9. Following the manufacturer’s instructions for your Instant Pot, cook for 15 minutes on normal pressure, then 15 minutes natural release. It’s that easy!

Chill until ready to serve.

To serve: Arrange yalanchi on a platter and garnish with lemon wedges, if desired.

Stovetop Method: If you’d rather cook these on the stovetop, line the bottom of a large pot with torn grape leaves. Put wrapped grape leaves in rows in pot, pack tightly. Add 1 cup of water to the pot, squeeze in extra lemon juice if desired. Place a heavy plate on top of the stuffed grape leaves to prevent them from floating and/or unraveling.

Cook, covered, on the stove on low heat for about 1 hour and 45 minutes, until leaves are tender and rice is cooked.

Tuesday, October 6, 2020

Butterflied leg of lamb, grilled Armenian style

Lamb was my family's go-to meat when I was growing up, and my mother taught me the traditions of Armenian cooking that apportioned various cuts to pots, pans, broiler or oven. 

Firing up the grill was reserved for special occasions, and Sunday shish kebab was the most special of all. I realized how special it really  was when I bought our first gas grill two years ago. 

I soon learned that grilling with gas works best with the lid closed to keep the grill hot. Being unable to make skewers turn on their own through sheer willpower, Robyn and I  set out to find options that would yield kebab satisfaction without demanding constant attention.
Lamb loin chops
This led to a new appreciation of grilled lamb chops, with meaty loin chops getting our highest khorovatz scores. Now the search has led us to a grilled variation on the oldest of family favorites, leg of lamb.

In my experience, a leg of lamb was always roasted in the oven or in a stove-top pan. Everyone has a favorite twist, but there are a couple of constants in all Near and Middle-Eastern recipes: leave a generous layer of fat on the outside, and let the lamb cook long and slow—and then cook it some more.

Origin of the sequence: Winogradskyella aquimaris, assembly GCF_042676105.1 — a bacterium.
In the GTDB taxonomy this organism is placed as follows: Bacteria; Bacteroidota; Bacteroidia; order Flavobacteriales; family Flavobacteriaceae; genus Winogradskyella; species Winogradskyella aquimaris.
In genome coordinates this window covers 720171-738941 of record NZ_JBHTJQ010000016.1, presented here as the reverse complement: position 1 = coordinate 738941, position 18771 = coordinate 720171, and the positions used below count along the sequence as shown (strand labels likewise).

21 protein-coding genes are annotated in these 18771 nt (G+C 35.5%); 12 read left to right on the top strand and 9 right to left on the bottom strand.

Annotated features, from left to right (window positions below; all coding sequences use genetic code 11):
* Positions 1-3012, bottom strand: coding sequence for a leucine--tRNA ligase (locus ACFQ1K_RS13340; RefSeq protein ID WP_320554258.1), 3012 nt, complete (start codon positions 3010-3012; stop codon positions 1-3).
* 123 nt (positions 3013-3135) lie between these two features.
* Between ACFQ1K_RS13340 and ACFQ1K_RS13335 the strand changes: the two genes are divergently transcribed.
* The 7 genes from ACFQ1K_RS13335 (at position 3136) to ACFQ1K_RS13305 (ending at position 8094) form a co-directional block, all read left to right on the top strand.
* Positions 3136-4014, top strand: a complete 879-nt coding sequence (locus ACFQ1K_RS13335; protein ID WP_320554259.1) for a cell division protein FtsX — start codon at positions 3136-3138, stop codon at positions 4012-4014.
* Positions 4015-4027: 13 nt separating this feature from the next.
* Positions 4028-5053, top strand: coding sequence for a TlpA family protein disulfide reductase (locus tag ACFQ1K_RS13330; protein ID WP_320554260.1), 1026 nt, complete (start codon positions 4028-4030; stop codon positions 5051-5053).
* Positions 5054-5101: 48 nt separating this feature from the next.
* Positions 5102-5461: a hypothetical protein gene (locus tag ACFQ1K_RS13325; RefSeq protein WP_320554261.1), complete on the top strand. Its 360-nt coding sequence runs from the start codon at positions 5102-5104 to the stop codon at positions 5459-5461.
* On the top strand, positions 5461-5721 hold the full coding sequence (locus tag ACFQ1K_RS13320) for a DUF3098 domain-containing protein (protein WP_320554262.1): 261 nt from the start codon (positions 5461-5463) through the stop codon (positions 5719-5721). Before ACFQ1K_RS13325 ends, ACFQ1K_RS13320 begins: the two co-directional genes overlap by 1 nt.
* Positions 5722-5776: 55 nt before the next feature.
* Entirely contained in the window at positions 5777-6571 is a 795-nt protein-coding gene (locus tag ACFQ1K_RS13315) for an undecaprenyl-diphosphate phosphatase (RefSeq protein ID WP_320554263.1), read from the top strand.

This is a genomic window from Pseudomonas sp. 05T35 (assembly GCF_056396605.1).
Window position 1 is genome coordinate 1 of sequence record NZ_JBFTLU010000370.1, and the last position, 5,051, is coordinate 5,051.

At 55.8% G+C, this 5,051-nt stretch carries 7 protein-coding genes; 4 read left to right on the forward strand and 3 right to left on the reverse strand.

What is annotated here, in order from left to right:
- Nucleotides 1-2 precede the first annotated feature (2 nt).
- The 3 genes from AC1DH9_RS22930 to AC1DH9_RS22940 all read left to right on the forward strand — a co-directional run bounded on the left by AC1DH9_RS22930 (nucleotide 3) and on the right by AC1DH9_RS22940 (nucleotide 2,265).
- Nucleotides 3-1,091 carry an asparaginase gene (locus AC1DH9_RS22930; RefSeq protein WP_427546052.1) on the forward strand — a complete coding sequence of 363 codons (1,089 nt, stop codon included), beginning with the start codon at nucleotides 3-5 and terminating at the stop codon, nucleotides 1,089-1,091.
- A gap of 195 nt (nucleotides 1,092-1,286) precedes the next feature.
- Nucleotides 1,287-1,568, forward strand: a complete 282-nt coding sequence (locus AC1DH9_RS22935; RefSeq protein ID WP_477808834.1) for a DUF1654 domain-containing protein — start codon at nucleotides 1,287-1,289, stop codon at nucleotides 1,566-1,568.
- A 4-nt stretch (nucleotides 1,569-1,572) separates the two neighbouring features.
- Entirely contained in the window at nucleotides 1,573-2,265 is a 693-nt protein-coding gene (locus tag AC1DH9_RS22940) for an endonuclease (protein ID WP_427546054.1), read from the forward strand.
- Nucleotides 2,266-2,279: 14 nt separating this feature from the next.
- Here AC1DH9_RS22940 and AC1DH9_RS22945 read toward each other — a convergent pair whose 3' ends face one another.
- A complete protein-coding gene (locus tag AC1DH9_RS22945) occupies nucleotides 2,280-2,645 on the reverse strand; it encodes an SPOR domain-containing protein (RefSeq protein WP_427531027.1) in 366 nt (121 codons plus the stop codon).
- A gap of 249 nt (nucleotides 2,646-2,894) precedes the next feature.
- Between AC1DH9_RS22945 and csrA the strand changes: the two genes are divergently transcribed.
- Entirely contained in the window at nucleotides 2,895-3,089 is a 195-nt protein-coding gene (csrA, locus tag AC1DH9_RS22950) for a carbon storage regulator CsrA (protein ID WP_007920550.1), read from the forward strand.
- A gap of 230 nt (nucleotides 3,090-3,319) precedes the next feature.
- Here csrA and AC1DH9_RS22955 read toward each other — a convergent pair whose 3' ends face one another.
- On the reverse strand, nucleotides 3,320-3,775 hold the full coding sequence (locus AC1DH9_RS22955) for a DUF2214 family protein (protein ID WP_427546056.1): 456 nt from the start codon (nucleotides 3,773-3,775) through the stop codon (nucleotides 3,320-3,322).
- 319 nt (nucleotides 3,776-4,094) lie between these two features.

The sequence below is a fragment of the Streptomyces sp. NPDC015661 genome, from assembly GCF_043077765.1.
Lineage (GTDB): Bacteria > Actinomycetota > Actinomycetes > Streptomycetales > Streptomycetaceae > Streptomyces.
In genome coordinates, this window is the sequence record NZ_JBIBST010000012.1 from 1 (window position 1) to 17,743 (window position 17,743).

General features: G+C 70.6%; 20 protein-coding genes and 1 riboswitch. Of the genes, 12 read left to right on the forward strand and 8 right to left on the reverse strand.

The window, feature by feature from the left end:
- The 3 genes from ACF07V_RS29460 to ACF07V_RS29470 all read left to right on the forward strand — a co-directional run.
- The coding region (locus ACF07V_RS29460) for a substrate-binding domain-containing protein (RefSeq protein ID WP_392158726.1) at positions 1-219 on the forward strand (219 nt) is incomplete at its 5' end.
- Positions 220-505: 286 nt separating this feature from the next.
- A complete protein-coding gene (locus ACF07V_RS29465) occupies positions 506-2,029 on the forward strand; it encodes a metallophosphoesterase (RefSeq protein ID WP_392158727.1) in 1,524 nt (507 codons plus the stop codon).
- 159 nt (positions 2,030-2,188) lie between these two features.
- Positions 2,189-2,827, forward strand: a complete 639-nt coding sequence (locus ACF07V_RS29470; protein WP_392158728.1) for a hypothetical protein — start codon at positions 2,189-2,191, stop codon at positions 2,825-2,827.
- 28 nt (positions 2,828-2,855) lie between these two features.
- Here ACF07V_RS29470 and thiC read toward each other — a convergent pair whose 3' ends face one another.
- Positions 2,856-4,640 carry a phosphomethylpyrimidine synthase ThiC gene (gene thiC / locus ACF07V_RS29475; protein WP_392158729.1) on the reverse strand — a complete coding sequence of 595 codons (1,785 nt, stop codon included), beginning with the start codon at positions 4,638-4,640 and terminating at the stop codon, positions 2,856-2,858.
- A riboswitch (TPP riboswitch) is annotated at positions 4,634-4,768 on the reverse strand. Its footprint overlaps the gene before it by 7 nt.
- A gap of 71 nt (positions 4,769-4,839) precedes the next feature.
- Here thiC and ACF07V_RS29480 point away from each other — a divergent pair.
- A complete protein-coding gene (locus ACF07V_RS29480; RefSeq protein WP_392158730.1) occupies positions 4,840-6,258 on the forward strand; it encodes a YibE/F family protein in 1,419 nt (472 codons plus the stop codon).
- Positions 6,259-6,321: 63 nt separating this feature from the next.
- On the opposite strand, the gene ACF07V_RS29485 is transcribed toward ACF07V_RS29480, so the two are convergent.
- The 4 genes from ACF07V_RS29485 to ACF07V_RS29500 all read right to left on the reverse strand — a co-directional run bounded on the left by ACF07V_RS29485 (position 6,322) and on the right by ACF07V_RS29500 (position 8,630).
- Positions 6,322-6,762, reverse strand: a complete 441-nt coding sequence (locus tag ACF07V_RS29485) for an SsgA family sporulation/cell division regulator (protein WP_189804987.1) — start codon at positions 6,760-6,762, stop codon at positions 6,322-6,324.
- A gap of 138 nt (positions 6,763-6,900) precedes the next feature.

The melting fat bastes the roast as it cooks, sealing in the juices. Result: meat nearly as white as chicken and moist as a plum.

Substituting the grill for the oven occurred to us when we came across a four-pound butterflied sirloin-half leg in our local market the other day. This may be familiar territory to many but it was new to us, so we took our time examining the meat as we discussed our options.

I wanted to try a dry rub and low heat, like American barbecue. After all, we are in South Carolina, y'all. But the meat was exceptionally lean and well-trimmed—reasons for applause from most cooks perhaps but that  argued against the traditional slow breakdown approach.

Instead, we decided to treat the leg like flat-sided shish kebab. A marinade of Armenian brandy and onions would provide the tenderizing, with a slather of olive oil to seal in the juices. 

Lamb marinating

You may remember - as we do - the old timers who insisted there was no need for measures or recipes because they cooked by eye. Well, when it came time to actually cook our lamb I was more or less cooking with eyes shut. I guessed at full heat (about 500+ degrees) and about eight minutes a side, turned once.

Somehow, it worked. 
Lamb rests before slicing.

My completely objective taste panel, consisting of my wife and daughter, assure me the marinade did its job in delivering authentic khorovatz flavor while tenderizing the meat. My preference might have been to cook it a tad longer but maybe I'm just an old shish-in-the-mud.

In fact, the sliced lamb offered enough color variety of pinks, not-so-pinks and charred bits to cover the doneness-range nicely.
Rice pilaf, salad, and sauteed onions round-out the meal. And lavash, of course (not pictured).
Our Recipe:
Butterflied leg of lamb Armenian style

1 four-pound sirloin leg half, de-boned and butterflied
1 cup Armenian brandy
1 large yellow onion, peeled and coarse chopped
2 tablespoons olive oil
freshly ground coriander seeds, Aleppo pepper, and salt, measured according to your taste

  • Open the lamb on a flat surface and trim any silver skin.
  • Place trimmed meat in a large casserole dish. Add brandy, onions and seasonings - except salt.
  • Coat meat well, cover and let marinate overnight. Turn once either before bed or in the morning.
  • Before you cook the lamb, remove the onions from the marinade and saute thoroughly to serve over the lamb.
  • Turn on the grill and wait until it's fully heated. Add salt to both sides of lamb  before placing it on the grill.
  • Place lamb on the grill and closing the cover. grill for 8 minnutes; turn meat. Cook another eight minutes. 
  • Remove lamb from heat and place on a cutting board. Cover loosely with foil and let rest for about 10 minutes before carving.

Serving suggestion: serve with rice pilaf or bulgur pilaf, roasted bell peppers, salad, and lavash.